T Nation

Trouble With Dips


#1

I'm having trouble doing dips.

I can go down in a controlled manner, but getting up is a whole other story. I also think I might be lowering myself too far - to what depth should I lower myself?

Assuming that I'm not going down too far, what's the best way to build up strength to get to full, proper dips?

Thanks.


#2

Dips are like squats- you don't get brownie points for going past parallel, but people who know dips know it gets harder the farther into the hole you get. I find it's just a better exercise when I go down as far as I can.

If you can't get up, you're either fat, weak, or both. Drop the weight, and either do negative reps (just lowering yourself under control) or close grip benching until you get some decent strength in your triceps and feel you can use dips as part of a program again.


#3

Thanks for your reply.

I'll give the close grip bench presses a shot to try and get my triceps moving a bit more.


#4

You can also just lower yourself to the point where you can push yourself back up again. You can increase the ROM every workout, but I think there's a point where going too low will be more detrimental than benificial. Just use a dipping belt when you can already go down till parallel easily.


#5

I'll second what Otep said...go to at least parallel. As far as building strength, CG BP will definitely help...but I think nothing is better than negatives. Get up in the start position and begin to slowly lower yourself...take as long as possible and go as low as possible until you reach failure.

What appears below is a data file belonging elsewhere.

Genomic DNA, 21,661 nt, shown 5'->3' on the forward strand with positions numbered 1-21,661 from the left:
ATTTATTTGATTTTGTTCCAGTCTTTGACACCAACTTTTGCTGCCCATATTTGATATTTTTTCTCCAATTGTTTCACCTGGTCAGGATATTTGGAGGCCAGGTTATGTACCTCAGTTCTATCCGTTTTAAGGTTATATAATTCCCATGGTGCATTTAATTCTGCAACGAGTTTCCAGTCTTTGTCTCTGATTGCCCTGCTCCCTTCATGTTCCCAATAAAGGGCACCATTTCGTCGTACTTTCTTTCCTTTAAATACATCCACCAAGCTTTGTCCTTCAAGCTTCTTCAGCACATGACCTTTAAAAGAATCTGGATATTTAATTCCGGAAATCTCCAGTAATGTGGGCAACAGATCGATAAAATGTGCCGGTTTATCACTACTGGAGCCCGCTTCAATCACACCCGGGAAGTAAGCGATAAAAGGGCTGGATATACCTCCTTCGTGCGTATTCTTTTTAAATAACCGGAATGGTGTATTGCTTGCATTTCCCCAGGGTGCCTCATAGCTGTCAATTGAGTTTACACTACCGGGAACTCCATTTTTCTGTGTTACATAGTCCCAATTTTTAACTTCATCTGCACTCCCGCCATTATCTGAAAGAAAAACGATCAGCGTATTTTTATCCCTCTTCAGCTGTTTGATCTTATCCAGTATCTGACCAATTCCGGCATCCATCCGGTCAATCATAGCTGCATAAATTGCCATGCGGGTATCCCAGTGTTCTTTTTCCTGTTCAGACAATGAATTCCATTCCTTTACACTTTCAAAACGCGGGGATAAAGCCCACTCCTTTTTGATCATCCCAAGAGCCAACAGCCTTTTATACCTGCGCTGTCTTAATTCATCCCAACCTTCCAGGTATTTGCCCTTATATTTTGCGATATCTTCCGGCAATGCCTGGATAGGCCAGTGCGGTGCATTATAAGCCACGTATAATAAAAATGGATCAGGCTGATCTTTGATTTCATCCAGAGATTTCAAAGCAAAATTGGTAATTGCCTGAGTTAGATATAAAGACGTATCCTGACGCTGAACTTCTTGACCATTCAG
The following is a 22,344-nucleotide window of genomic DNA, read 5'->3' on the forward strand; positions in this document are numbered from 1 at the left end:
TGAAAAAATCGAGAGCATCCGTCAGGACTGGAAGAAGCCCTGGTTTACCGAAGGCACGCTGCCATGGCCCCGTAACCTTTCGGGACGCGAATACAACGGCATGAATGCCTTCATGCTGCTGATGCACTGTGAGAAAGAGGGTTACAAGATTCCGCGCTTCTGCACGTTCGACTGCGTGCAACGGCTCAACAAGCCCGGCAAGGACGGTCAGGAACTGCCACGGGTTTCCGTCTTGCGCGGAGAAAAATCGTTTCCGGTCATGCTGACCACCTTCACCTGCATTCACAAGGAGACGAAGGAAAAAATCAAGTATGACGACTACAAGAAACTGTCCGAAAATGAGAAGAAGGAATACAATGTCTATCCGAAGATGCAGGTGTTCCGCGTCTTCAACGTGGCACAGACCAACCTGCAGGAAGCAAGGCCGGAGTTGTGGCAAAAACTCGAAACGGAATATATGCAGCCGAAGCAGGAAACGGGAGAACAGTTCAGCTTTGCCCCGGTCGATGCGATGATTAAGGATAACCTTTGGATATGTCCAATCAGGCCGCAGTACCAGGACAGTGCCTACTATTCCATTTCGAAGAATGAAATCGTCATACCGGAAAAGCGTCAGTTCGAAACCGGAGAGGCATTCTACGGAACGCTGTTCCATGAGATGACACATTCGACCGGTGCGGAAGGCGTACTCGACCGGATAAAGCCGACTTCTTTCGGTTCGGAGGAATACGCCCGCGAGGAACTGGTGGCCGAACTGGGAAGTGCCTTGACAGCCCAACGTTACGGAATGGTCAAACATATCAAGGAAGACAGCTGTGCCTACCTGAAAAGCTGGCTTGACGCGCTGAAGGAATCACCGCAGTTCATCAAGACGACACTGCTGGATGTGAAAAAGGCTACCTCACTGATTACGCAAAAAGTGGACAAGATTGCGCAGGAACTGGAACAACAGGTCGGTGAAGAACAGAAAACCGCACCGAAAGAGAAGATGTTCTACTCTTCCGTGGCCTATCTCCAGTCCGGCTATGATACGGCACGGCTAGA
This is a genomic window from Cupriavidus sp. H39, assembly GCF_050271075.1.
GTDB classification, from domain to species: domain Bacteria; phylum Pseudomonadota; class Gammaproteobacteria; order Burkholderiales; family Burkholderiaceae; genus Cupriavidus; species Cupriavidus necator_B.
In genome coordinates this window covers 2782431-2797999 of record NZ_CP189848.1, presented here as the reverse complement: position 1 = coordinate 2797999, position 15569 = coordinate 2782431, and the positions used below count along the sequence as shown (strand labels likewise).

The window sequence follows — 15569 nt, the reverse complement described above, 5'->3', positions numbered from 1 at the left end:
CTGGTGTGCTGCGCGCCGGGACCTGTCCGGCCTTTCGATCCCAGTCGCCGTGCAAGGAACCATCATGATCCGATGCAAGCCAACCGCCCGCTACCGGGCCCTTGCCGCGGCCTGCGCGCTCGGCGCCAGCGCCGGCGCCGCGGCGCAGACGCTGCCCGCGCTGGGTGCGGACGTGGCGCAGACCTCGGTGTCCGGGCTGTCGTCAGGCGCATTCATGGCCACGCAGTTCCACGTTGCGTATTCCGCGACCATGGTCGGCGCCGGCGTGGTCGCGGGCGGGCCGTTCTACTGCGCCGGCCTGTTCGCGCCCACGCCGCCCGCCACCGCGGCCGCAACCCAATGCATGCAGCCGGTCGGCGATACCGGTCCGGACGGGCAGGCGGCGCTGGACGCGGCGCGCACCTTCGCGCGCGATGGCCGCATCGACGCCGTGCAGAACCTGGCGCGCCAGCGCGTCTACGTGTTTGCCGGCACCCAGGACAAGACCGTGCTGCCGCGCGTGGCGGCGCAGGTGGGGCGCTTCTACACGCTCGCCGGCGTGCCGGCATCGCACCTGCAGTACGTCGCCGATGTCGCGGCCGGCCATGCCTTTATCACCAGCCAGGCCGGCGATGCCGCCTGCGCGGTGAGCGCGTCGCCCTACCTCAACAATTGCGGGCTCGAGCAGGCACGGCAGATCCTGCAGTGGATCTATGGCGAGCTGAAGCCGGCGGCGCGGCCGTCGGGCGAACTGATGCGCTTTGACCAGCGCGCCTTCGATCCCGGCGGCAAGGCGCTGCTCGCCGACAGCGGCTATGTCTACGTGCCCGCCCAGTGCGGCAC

Eventually you will have to sort of jump up to get in the start position...so you will need something to step up on if your dip station doesn't have some sort of steps on the outsides. You can stack 45lbs plates to use as a step.


#6

Also keep in mind that there are two different dip forms. One is with your elbows tucked and your torso upright....this targets the triceps. The other is your elbows flared slightly and torso leaned forward...this targets the chest and anterior delts.


#7

The OP already said he can do the 'down' part of the dips in a controlled manner but it's the 'up' part he's having trouble with, so I don't think controlled eccentrics will help him much.

If I was you madquarker I would concentrate on replicating the movement as closely as possible. If your gym has a dip/chin assist machine, by all means use it, but remember you are trying to work up to using no assist and eventually weighted dips. If your gym doesn't have an assist machine, than you might ask your workout partner(or just someone in the gym who you wouldn't mind asking) to give you a bit of help with the 'up' part of the movement.

Nothing wrong with the suggestions already mentioned, just my two cents.


#8

Thanks for all your replies.

JPCleary: Currently I've been trying to do the elbows tucked, torso upright kind of dip you described; would this be the correct one to master before attempting the other one? Does it even matter?

Jereth: I get where you're coming from. I think I was going way too deep before, which is why I was having so much trouble getting back up. I can definitely go just to parallel, but since I'm a bit bigger (6'2.5) I was trying to get lower for a bigger ROM. I'll go back to the parallel dips and work my way slowly down.

Cheers.


#9

No...the difference in the two techniques is just a matter of what muscle group you are trying to target.


#10

I figured as much. I suspect I'm making everything entirely too complicated again -_-


#11

That's the best way IMO. A couple of workouts and you're there.
Go REASONABLY deep when you're finally comfortable with full range of motion.
Dips are a tough exercise if you're a bit on the fat side, but worth a try - they'll strengthen your triceps and front delts (if you lean forward) esp. with added weight.

BTW, where do you place them in your workout?